A Google search will reveal a lot about WHO the 1%ers are, but it requires a little math to answer the simpler (in my opinion) question: how many 1%ers are there? I am also interested in a related, yet personal, question: how much more do I have to earn to be part of that much-maligned group?
This Washington Post article from 2011 claims that the top 1% of households earn more than $516,000 (in 2010.) To put that in perspective, earning less than $59,154 that same year puts you in the company of 60% of US households. The Census Bureau estimates there were 118.6million households in the US in 2011, with an average of 2.6 people per household, so there were about 3.1 million people in the top 1% last year. Note that the official population of the US in 2011 was 311million, which means these back of the envelope calculations are reasonable.
What’s the threshold to be in the 1%? The Washington Post article says $516,000. Occupy Wall Street defines the top 1% as those taxpayers (individuals or households depending on filing status) earning more than $400,000 annually. They alternately define the 1% as having net wealth of more than $1.5million.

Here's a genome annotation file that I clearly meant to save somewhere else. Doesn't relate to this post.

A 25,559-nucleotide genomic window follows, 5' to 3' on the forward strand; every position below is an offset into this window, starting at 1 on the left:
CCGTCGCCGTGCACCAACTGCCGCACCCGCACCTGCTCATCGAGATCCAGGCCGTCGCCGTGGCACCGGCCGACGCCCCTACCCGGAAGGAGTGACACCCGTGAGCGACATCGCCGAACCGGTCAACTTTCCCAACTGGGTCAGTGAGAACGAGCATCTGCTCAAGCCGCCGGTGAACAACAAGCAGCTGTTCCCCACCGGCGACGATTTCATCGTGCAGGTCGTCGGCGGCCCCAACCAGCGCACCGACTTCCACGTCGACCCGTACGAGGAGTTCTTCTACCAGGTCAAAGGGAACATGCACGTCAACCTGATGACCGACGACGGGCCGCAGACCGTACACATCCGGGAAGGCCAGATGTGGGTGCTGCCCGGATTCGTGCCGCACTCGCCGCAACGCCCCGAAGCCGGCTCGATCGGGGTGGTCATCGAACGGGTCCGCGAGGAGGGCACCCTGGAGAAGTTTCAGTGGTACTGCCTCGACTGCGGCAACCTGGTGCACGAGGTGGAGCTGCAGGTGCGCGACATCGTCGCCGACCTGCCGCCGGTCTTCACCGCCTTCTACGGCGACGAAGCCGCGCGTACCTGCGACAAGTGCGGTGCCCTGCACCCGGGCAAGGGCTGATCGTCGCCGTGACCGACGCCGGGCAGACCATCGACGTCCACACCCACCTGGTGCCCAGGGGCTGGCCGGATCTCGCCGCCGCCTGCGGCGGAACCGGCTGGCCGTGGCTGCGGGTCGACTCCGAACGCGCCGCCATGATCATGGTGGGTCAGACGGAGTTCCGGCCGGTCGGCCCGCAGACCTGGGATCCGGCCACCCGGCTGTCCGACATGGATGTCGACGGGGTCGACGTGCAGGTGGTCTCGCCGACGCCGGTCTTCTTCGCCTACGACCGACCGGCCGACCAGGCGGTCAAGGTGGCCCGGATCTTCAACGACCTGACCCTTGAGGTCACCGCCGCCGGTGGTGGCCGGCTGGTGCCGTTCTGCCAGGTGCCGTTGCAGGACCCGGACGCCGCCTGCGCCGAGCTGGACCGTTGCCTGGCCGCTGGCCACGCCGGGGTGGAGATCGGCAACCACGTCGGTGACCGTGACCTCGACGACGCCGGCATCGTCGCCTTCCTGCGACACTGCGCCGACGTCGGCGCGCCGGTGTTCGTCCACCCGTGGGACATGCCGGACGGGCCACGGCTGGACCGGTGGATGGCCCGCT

According to another website, in 2009 the top 1% of taxpayers earned more than $344,000.
And just how wealthy are the 1%ers? From the Washington Post article, the average income of the top 1% of households was $1.5m in 2011 and they had an average wealth of $14m (in 2009.)
Thankfully, money doesn’t buy happiness*…
*btw, this is true the world over.